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This strange year began and ended with survey exhibitions of two influential giants of 20th-century art.
Picasso and Paper filled the Royal Academy’s large exhibition rooms from January to August, while Bruce Nauman’s ongoing exhibition at Tate Modern opened in October. Their subjects and materials may differ but by cracking open the sacred aesthetic canons of their respective eras, both artists dramatically widened the forms of expression for future generations.
Curated in a refreshingly straightforward way, the Picasso exhibition provided a chronological survey of his work. His decisiveness and powers of concentration and observation shone out from his childhood drawing of a dog through to the confident sweep of brush and ink of his large, late drawings.
One of the highlights was Women at their Toilette. Created in 1938 when the fascist grip on Italy and Germany threatened to spread to the nascent republic of Picasso’s native Spain, this collage’s seemingly innocuous subject fiercely expressed the current political anxieties.
The cut and torn wallpapers and fragmented cubist forms create unsettling, spatial dissonances which magnify the fears conveyed by frightened expression and taut skeletal body of the central woman. Measuring almost three metres by four and a half it rivals the gravitas of the better-known Guernica.
I was saddened to see few young visitors there. In contrast, young people flocked to the Bruce Nauman exhibition. His 1960s questioning of traditional mediums led him to become a major pioneer of installation, performance and video art.
Far from being purely formal novelties, the freedoms claimed by Picasso and Nauman stemmed from sincere searches for meaningful forms through which to express the rapidly changing zeitgeist.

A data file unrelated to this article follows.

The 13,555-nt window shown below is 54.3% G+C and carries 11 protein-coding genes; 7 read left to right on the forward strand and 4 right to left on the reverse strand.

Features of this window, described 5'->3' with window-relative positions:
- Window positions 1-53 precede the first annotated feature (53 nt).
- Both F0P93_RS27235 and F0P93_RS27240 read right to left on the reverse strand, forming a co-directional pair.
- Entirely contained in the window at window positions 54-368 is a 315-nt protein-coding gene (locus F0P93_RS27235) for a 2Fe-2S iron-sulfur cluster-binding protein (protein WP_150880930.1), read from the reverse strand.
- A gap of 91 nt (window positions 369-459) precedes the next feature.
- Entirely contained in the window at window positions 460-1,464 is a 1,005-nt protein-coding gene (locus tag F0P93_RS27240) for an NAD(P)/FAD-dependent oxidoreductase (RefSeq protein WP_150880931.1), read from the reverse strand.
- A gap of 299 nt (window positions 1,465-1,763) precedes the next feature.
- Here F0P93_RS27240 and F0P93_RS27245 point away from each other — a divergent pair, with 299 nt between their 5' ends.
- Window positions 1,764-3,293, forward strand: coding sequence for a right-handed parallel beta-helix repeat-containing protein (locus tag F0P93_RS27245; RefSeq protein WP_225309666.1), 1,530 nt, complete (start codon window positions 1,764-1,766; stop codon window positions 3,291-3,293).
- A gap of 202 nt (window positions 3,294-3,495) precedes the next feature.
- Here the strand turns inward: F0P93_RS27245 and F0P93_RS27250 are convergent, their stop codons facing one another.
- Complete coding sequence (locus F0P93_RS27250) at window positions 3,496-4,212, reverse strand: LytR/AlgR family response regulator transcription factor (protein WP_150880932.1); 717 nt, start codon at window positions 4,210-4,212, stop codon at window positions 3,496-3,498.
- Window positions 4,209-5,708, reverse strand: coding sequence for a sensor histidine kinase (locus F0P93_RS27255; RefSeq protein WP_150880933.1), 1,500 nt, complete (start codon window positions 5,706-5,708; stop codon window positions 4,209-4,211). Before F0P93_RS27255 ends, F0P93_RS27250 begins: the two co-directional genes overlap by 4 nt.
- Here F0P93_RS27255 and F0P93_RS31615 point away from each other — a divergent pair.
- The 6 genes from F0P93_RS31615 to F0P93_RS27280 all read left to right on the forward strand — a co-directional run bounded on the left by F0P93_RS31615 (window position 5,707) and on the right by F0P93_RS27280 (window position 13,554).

That Michael Clark shared their subversiveness and spirit of enquiry sparkles from his exhibition at the Barbican Gallery. One of the great choreographers of our own times, since the mid-1980s Clark has delighted in taunting cultural snobbery with music, sets, costumes and choreography doused with references to sex, drugs, rock and roll and to popular culture.
Yet the meticulous attention to detail of every aspect of his productions, which are as precise as his choreography, are the mark of a truly great artist.
Italian Threads: MITA Textile Design 1926-1976 at the Estorick Collection dazzled with the loose-limbed elegance at which Italian designers excel.
The Manifattura Italiana Tappeti Artistici (MITA) commissioned and manufactured stunning textile and carpet designs. Either abstracted from recognisable motifs, or totally liberated from representational patterns by the influence of contemporary art, MITA designs have not dated.
Sinuous abstract swirls of brown, pinks and golds waltz across Antonia Campi’s 1947 rug design, while the grinning clown, shaped from differing geometric fabric designs, on Marco Biassoni’s Clown Scarf is guaranteed to raise a smile and Emanuele Luzzzati’s The Thieving Magpie tapestry design (c1968) lifts the spirits with its plethora of birds fluttering among a blaze of autumn flowers.
The ongoing Art Deco by the Sea exhibition at Newcastle’s Laing Art Gallery offers posters, paintings, photographs and objects which convey the optimism and modernity of 1920s and 1930s British modernist design.
The Barnett Freedman exhibition (1901-1957) at Chichester’s Pallant House is overdue. Born in London’s East End to Jewish immigrants, he overcame poor health, a lack of formal education and of social contacts, to achieve a career as a fine illustrator through sheer talent and determination. His fluid line and acute eye portrays humanity’s idiosyncrasies with the warmth and humour of a forgiving heart.
Staging exhibitions takes many months. So a final tip of my hat to the researchers, curators, administrators, designers,carpenters, transporters and invigilators who continued to create and look after exhibitions, despite the arduous circumstances of this plague year.
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